And yes, even though it contains arsenic, you can still eat rice.
But before you freak out about what this means, you need to know what arsenic is.
Arsenic is an element in the earth’s crust that’s naturally found in the air, water and soil, so the fact that it is in rice isn’t entirely alarming. Arsenic can however also be a result of human activity, such as mining or the use of certain pesticides.
There are two types of arsenic: organic (in the biological sense) and inorganic. Inorganic arsenic is the kind that’s dangerous and is associated with adverse health effects ― and it’s the kind that’s present in rice, which is why you might want to moderate your rice intake.
Arsenic finds its way into food because it’s absorbed by the plant as it grows. Some plants absorb more than others, and rice seems to absorb the most among commonly eaten foods. The FDA has even set a limit on the amount of inorganic arsenic allowed in infant rice cereal. But the FDA has not set a limit on the amount of plain rice adults should eat. Instead, they recommend adults “eat a well-balanced diet for good nutrition and to minimize potential adverse consequences from consuming an excess of any one food.”
So how do you continue eating rice in good conscience? Educate yourself.
Consumer Reports suggests mixing up your grain consumption with other grains that are naturally lower in arsenic. Amaranth, buckwheat, millet and polenta have almost no levels of arsenic. Bulgur, barley, and farro have very low levels. And quinoa has less than rice.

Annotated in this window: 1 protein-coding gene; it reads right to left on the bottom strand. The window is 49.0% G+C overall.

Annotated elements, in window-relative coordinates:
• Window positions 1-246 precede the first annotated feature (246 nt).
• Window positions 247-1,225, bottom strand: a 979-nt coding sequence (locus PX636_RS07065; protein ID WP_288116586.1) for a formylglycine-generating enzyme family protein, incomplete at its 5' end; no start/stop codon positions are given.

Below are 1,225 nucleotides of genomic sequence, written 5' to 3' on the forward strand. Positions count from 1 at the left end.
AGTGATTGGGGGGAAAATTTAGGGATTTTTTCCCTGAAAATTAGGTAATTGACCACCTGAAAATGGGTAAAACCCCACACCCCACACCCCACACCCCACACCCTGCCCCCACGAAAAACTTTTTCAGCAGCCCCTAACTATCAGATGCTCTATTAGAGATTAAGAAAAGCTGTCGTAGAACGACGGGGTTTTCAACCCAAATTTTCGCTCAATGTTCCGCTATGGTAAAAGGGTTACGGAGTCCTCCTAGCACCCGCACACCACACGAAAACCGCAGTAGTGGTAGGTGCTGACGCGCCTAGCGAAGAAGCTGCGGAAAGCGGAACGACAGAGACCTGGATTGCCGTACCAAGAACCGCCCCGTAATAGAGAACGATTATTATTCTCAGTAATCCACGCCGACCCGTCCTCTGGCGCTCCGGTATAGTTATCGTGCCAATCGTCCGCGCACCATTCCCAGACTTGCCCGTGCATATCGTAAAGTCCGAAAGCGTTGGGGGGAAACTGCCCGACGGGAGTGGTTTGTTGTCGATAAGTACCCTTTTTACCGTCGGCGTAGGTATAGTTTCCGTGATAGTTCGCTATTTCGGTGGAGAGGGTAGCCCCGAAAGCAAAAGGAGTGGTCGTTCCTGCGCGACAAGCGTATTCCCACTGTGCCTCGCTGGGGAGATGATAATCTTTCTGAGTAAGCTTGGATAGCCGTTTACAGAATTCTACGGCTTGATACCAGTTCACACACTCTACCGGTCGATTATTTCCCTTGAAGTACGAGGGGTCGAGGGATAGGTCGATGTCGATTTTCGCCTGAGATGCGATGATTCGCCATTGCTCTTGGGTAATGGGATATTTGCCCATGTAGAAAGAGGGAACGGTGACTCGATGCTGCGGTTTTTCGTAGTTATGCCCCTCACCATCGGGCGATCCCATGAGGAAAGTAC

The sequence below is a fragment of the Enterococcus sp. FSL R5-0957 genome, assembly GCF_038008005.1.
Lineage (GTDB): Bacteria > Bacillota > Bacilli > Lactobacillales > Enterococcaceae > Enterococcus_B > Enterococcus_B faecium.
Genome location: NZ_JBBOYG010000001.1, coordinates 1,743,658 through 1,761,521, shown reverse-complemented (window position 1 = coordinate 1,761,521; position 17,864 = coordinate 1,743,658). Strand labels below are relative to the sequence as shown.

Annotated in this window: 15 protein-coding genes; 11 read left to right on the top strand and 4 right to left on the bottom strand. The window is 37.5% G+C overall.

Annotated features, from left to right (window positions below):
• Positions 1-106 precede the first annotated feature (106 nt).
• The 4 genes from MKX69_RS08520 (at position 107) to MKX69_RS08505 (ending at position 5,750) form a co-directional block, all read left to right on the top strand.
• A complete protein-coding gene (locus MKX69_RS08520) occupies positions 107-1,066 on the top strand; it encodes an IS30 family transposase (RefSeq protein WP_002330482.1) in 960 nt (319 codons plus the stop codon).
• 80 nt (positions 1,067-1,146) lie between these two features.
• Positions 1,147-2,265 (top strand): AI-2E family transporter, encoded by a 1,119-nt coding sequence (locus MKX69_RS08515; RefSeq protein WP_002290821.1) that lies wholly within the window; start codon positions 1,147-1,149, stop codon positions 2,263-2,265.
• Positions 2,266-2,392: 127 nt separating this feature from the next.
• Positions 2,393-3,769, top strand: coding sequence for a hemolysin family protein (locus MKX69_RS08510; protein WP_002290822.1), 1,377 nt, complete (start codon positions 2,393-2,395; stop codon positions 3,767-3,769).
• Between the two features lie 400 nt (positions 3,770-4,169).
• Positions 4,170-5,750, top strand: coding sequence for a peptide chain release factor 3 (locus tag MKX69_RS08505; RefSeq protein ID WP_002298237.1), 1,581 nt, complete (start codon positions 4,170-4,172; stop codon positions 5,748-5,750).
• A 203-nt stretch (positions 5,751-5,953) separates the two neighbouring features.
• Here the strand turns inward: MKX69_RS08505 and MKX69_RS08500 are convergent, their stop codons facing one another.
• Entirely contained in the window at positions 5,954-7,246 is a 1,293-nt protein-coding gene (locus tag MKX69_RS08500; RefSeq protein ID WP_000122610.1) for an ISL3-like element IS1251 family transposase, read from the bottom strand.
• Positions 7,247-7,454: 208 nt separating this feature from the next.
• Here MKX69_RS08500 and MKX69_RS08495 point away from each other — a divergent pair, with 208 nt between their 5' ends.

According to the study on arsenic in rice by Consumer Reports, brown rice has higher levels of arsenic than white because high levels of the arsenic are found in the bran. The bran is removed to make white rice, so if you eat a lot of brown rice you might want to switch it up with white (despite the fact that brown rice is typically thought to be the better choice, nutritionally).
You can also cook rice in a way that will remove some of the arsenic. While the modern technique of cooking rice in a limited amount water helps retain the most nutrition from the grain, it also retains the arsenic. Boiling the rice in a 6:1 water-to-rice ratio (sort of how you’d cook pasta), draining the excess water once cooked, has been shown to remove up to 60 percent of arsenic levels in rice. Rinsing before you cook can also reduce arsenic levels, but the effect is minimal.
Feel free to still enjoy your lunch rice bowl or get down with fried rice. Just make sure you eat rice in moderation, and/or cook it with lots of water, and your arsenic intake should be in check. But when it comes to infants, regulate their consumption. Because remember, their body weight versus intake is very different than it is for an adult.
CORRECTION: A previous version of this story indicated high levels of arsenic in rice husk contribute to brown rice having higher levels of the carcinogen than white rice does. In fact, the husk is removed to make both types of rice; brown rice is higher in arsenic due to high levels in the bran.